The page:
Next U.S. President and the Middle East
Media Coverage | November 08, 2016
On November 8, Kawa Hassan discussed live on NRT News, a Kurdish language news television network in Iraqi Kurdistan, about what the two possible outcomes in the U.S presidential election would mean for the Middle East, particularly Iraq and Syria. Below are some key points from Hassan's comments:
- Given the economic, political and military importance of the U.S. in global politics, this election will have a huge impact on global issues ranging from the fight against ISIS, the future of Iraq & Syria after the military defeat of ISIS, to U.S. relations with Russia, China, and the European Union.
- Both presidential candidates, Hillary Clinton of the Democratic Party and Donald Trump of the Republican Party, have diametrically opposing world views. Broadly speaking, Trump is an isolationist, while Clinton is an internationalist. Trump would focus on the U.S., while Clinton would be more engaged in Middle East issues. This would have profound impacts on their polices in the Middle East.
- Clinton's personality is also different from that of President Barack Obama.
- Whereas Obama was very cautious in dealing with Russia in Syria and did not want to have a substantial engagement in Syria, Clinton is known to be more assertive. If Clinton becomes a president, there is a possibility she will take a tougher stance against Vladimir Putin's Russian policy in Syria by attempting to impose a no-fly zone through closer cooperation with Arab Gulf countries. She might also consider giving more arms to Kurdish groups fighting ISIS in Syria and Iraq. But beyond more military engagement (excluding boots on the ground), it is not clear whether Clinton would develop and implement a political vision for post-ISIS Syria and Iraq to deal with the myriad of conflicts plaguing both countries.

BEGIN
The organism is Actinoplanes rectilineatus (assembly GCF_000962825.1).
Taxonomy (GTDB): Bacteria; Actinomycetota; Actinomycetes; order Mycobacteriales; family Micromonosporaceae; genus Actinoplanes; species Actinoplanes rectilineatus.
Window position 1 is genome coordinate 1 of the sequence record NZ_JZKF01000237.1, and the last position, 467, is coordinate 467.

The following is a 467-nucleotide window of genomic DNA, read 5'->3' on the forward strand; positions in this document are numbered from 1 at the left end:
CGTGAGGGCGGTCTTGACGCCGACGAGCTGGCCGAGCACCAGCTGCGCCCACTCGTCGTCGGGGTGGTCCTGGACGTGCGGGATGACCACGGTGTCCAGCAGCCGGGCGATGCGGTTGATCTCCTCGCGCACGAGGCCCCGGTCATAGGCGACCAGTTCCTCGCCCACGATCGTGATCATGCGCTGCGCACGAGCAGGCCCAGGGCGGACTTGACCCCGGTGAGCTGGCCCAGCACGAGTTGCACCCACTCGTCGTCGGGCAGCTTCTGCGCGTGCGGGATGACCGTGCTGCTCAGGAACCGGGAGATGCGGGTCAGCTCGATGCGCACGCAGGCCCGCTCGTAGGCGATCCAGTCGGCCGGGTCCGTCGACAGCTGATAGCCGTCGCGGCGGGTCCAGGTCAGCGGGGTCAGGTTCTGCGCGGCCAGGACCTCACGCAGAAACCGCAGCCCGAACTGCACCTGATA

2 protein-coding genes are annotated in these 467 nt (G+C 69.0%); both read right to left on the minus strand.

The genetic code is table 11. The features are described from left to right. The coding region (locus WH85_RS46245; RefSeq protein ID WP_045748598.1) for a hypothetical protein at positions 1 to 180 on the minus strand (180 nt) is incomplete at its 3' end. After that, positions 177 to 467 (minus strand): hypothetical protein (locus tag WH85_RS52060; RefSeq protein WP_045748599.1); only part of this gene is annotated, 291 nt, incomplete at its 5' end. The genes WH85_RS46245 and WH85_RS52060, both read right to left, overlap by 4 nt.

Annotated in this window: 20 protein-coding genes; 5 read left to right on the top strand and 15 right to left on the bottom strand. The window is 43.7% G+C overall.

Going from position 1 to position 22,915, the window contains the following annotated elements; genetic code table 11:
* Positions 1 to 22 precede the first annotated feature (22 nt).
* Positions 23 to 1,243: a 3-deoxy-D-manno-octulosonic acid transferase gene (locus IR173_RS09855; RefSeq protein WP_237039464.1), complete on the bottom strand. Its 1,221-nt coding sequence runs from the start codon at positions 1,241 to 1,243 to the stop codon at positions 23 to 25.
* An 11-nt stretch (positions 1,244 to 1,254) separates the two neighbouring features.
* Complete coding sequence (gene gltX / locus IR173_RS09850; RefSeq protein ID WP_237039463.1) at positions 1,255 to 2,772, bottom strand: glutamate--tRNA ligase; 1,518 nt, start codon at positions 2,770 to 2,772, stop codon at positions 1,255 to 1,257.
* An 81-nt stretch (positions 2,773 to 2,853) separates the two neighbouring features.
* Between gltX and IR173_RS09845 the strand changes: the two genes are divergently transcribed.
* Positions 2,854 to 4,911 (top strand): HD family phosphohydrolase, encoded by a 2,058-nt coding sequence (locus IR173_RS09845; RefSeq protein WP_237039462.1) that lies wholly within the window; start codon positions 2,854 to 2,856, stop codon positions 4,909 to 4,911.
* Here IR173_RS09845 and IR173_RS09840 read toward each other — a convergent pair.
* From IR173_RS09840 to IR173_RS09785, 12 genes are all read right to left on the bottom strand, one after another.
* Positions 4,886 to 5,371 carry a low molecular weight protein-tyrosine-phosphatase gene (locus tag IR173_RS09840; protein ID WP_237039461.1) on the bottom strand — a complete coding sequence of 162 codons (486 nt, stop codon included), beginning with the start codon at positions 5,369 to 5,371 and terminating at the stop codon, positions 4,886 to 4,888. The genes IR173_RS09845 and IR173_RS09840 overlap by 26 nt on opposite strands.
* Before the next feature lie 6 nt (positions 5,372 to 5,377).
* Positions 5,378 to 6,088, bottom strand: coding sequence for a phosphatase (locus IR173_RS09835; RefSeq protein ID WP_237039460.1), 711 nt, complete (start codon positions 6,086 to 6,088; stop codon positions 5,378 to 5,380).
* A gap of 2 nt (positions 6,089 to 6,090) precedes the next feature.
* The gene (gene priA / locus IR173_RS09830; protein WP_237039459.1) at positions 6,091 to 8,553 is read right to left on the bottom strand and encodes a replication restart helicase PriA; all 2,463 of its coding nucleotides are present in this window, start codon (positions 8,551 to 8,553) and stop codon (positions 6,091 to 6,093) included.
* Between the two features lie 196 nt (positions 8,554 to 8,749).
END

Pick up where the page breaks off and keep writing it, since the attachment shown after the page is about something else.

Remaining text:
- It is true that Clinton has called on Iraq to "get its political house in order", but it is not clear whether she would develop a comprehensive political vision and strategy to help Iraqis to get their house in order.
- Clinton also favors a tougher stance on Iran compared to Obama. Saudi and other Arab Gulf leaders would therefore hope that Clinton would put more pressure on Iran in relation to the nuclear deal and its influence in the region.
- The biggest issue with Trump as president is his unpredictability and populism. If Trump becomes president, many regional states will be nervous about his approach towards the complex conflicts in Syria and Iraq, as well as the fight against ISIS. Trump has signaled that he might be ready to cooperate with Putin in Syria. This would make Arab Gulf countries, in particular Saudi Arabia, very nervous. They fear that Trump will "hand over" Syria to Putin. Trump's populism could also have a big impact on Middle East politics. His populist rhetoric might strengthen the grip of autocratic leaders like Syria's Bashar al-Assad on power. In conclusion, his policies probably will strengthen Putin's influence and create a bigger support for radical groups like ISIS.
Watch the full interview here.